Home » The Enchantment of Manga on U.S. Teens

Are you the parent of a teenager? Do you know one? If so, very likely, you know they are off reading manga; their eyes nearly as big as the eyes of the characters rendered in the books.

Manga are print cartoons or comics written in Japanese and with the distinct Japanese-inspired style begun in Japan in the late 1800s. They are stories with central themes or topics which run the gamut from comedy, romance, adventure, mystery and more. Unlike western-style books, manga are read from back to front, and right to left…when teens in the U.S. unfamiliar with manga pick up their first manga book, they can be left utterly confused, trying to piece together a book that they are literally reading backwards.

Once a reader understands the format of manga, they can be enchanted and thoroughly engaged both by the text (often now also available translated into fiction in the U.S.) and the drawings themselves. Usually printed in black and white, these graphic novel-type books typically depict characters in a particular style: over-large eyes and heads, unusual hairstyles, often beautiful and beautifully-rendered landscapes, and with many modern-day Japanese cultural items such as school uniforms, Japanese toys and non-human fantastical creatures.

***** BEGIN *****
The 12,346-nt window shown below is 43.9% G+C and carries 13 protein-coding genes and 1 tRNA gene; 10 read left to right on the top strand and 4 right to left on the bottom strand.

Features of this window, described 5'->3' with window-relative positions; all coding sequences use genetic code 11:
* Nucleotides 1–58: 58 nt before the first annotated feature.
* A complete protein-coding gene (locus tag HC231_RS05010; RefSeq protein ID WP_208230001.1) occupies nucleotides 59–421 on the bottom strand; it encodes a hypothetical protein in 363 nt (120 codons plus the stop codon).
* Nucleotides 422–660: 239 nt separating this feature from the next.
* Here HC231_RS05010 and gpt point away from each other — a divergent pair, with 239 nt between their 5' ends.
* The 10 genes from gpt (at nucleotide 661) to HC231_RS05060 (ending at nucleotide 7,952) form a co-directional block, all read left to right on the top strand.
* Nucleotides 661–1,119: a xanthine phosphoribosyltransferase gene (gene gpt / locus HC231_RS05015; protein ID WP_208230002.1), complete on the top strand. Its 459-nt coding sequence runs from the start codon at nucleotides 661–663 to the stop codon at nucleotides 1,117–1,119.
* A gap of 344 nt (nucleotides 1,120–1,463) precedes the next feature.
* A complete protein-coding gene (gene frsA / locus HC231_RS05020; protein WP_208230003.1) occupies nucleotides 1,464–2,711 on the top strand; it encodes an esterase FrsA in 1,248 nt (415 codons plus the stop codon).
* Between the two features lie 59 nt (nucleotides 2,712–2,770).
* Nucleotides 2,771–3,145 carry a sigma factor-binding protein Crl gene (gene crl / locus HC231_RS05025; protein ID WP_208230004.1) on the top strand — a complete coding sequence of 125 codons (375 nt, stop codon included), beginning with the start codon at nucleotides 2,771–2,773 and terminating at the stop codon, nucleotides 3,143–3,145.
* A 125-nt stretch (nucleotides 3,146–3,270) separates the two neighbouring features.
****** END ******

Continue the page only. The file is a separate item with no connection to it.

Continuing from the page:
In Japan, manga are often printed in large, thick magazine volumes, in serial form. Each story averages 20-40 pages. After a series becomes popular enough, publishers often gather these serial stories together and publish them in books called tankobon. Tankobon most closely resemble the graphic novels of the western world, and it is this form of manga which is most often found and purchased in the United States.

Manga is read by all ages and both genders in Japan, but is primarily read by youth here in the United States. For U.S. teens, it is an exciting alternative to the books they are used to, and manga popularity is likely to only increase.

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